Backstage in the dressing room, Bill Sullivan comes in and says we have a surprise guest for the show.  Bono, the singer/songwriter from U2 is at our show.  He proceeds to tell us that he’s a fan of the band, and wants to meet us after the show.  Wow…could it be any better or nerve-racking?  You have 1500 screaming fans to play for, Bono waiting to meet you after the show, and it’s Saint Patrick’s Day in Dublin Ireland.  It was like we were getting the key to the city.  Thank God we had some vodka!  Soul Asylum takes the stage at 9:15 p.m. or 17:15 hours.  We played like we were playing these songs for the first time.  We tried some new material, and it went over well.  The crowd was over the top.  It felt like home to me.  We were nervous, but it didn’t show.  Dave had a false start on “Somebody To Shove”, but that just added to the show’s charm.  You have to be able to laugh at yourself. We did two encores.  I think we played a cover of “Rhinestone Cowboy” to end the set.  We did a good job, and we felt good about it.  We were ready to meet “the man.”

I was taken aback when I saw Bono in person for the first time.  U2 was between tours and writing another record.  He had gained weight, I’d say about 30 pounds. He had a very thick beard as well.  He looked more like Van Morrison than he did Bono, but there was no mistaking that it was him when he spoke.  He came into our dressing room and Bill Sullivan introduced us around the room one at a time. He had a really cool vibe about him, and I remember thinking that Bono is the Rick Richards of Dublin.  We talked about music and politics (we had just been to the Whitehouse).  He listened to each of us intently and addressed you calmly.  He was just a guy out on the town (his town) on Saint Patrick’s Day, meeting some new people, and the world was a better place for it.  Bono told us that his brother, Norman, owned an Italian restaurant called Tosca.  He invited the whole band and crew out to dinner at his brother’s place.

When we got to Tosca, we all filed into the place and sat at a huge table in the middle of the room.  Apparently Bono had phoned ahead, and they were expecting us.  The restaurant was typical of any upscale Italian restaurant. It was cozy…not too dark, nottoo bright. You had to look closely, but the walls were adorned with original paintings.  Some of the artwork was Bono’s, and the rest was from other promising artists of Dublin.  I can’t remember who sat where.  I remember Bono sat at the middle of the table with Dave Pirner on one side and Bill Sullivan on the other.  I sat next to Dave so I might get in on the conversation every now and then. My favorite song by U2 is “One.”  I love that song, and I love the lyrics.  I had one burning question that I wanted to ask Bono, and it’s the one question you are not supposed to ask songwriters.  I got up my nerve and told him that I liked the song “One.”  He said thanks.  Then I asked him what the song was about.  What he told me surprised me a little bit.  He told me that the song was about a couple, and one of them was HIV positive.  The one singing the song is the infected partner.  When you listen to the lyrics now, knowing what they were inspired by, it brings new meaning to the lyrics. All I could muster up was, “Wow.”

We had several bottles of really good wine with our meal, and we were feeling a little glow.  A couple of more bottles and we were ready to go pub-crawling.  A pub crawl is where you go to one pub, have a drink, and check out the scene then immediately go to the next pub, have another drink, and so on and so forth.  Everywhere we went the people practically worshiped Bono, but they kept their distance and showed him respect.  He hugged a few people and laughed a lot.  He seemed to be totally in his element.  I lost track of how many pubs we visited at ten.  The night seemed to last forever, but all good things must come to an end.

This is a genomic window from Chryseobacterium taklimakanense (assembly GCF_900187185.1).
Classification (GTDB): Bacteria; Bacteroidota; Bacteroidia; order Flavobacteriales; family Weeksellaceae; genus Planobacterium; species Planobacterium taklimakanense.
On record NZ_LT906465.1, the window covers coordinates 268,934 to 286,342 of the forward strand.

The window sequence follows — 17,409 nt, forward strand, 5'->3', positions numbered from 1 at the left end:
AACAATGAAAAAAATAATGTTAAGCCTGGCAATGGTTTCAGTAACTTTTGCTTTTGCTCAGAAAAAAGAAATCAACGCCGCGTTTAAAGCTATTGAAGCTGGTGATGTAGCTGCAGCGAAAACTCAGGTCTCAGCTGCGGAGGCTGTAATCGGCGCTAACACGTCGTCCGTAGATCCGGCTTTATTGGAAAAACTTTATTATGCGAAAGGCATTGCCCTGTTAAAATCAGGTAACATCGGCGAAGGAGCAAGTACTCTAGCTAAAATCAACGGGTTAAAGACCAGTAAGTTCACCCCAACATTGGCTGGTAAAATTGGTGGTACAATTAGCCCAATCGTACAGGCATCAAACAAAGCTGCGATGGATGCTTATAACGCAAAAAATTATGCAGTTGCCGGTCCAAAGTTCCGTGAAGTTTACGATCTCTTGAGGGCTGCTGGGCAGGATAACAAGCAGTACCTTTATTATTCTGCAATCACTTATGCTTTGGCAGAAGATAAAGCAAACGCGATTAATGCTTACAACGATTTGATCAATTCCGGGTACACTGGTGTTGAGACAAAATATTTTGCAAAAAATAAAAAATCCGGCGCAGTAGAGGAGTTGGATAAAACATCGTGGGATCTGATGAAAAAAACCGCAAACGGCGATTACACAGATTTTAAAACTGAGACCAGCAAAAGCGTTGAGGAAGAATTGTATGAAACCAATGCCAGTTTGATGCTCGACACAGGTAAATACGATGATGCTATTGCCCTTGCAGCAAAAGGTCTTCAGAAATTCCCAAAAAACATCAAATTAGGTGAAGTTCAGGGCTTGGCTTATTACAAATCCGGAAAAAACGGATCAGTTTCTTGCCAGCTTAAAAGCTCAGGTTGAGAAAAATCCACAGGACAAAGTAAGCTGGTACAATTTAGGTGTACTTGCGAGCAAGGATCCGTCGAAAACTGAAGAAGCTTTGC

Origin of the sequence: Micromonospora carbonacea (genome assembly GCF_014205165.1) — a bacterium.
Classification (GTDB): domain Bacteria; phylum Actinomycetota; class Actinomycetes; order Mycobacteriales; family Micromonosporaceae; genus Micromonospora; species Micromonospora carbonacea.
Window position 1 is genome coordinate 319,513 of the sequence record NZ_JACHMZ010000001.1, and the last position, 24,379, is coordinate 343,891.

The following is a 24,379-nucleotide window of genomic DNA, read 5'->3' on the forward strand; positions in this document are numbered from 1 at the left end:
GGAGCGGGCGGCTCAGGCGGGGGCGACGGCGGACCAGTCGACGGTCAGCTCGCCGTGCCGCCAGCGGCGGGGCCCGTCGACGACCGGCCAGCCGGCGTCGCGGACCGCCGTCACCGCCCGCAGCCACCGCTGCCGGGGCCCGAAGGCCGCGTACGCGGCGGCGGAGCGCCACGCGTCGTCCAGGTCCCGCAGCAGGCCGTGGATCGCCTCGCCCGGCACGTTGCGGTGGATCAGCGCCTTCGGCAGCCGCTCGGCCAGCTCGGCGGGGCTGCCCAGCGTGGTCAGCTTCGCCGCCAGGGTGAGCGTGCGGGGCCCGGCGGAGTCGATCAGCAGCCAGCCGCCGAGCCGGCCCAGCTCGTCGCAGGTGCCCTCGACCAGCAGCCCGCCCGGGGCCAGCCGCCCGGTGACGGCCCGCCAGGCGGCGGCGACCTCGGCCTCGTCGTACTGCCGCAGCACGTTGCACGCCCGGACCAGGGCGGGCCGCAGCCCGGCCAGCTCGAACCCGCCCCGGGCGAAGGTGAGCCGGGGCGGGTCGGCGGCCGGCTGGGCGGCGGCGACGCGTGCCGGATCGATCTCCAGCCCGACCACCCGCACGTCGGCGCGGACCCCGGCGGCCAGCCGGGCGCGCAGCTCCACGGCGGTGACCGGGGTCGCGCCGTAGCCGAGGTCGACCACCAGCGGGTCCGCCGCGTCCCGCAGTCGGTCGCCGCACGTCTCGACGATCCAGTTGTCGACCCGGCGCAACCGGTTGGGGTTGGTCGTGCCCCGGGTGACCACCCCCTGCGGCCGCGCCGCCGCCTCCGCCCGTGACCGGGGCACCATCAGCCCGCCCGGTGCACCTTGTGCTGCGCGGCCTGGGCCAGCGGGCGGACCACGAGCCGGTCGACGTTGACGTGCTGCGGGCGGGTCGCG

We all ended up at the Westbury Hotel.  We drank shots at the bar and chased them with beer.  I eventually found the Steinway Grand and started playing.  Everybody gathered around the piano and started singing.  It was a great moment of camaraderie.  Everybody seemed to bond.  I can’t remember what I played, but I’m sure I included some Stones, Faces, Badfinger and Beatles.  The highlight of our instant concert was “Fairytale of NewYork” by the Pouges.  Then we took turns playing and singing.  Bono played piano for awhile and seemed to have a penchant for Motown.  He played a couple of songs he had been working on in the studio.  That was cool.  Dave played “Piano Man” by Billy Joel, and we all sang along loudly.  The impromptu concert started winding down, and people started saying good night… hugs all around.  After all, we had a plane to catch at 2:45p.m. or 14:45 hours.  It was already 6:00 a.m. or 06:00 hours.  I barely remember going to my room and passing out.  We had a travel day the next day, but traveling is tough when you are hungover.  I took some Advil as a preemptive measure to dull the pain.  And I drifted off to sleep with the sights and sounds of the night’s activities running through my head.

Friday, March 18th: I slept until the very last minute I could. I got up and took a shower, packed and met the band in the lobby. The sights and sounds of last night’s events were still running through my head.  Everyone was quiet on the ride to the airport.  I guess they were reflecting on how cool the night before had been.  Maybe like me, they were realizing that last night was one of those once-in-a-lifetime hangs.  It is a good thing to meet someone you admire and find out that he is just a guy like you, that he is motivated by the same basic needs and feels the same feelings that you do.  I have had evenings that compare in some ways to Saint Patrick’s Day 1994, but none have ever topped it.

More to follow…

J~

1 Comment

  1. conor

    January 14, 2012 at 10:35 am

    I was at this gig, it was a special night for the crowd too, great atmosphere and it was obvious the band were enjoying themselves. real connection. Great Paddy’s Day ! All the more nostalgic for reading this. (Still have the t-shirt)
    Conor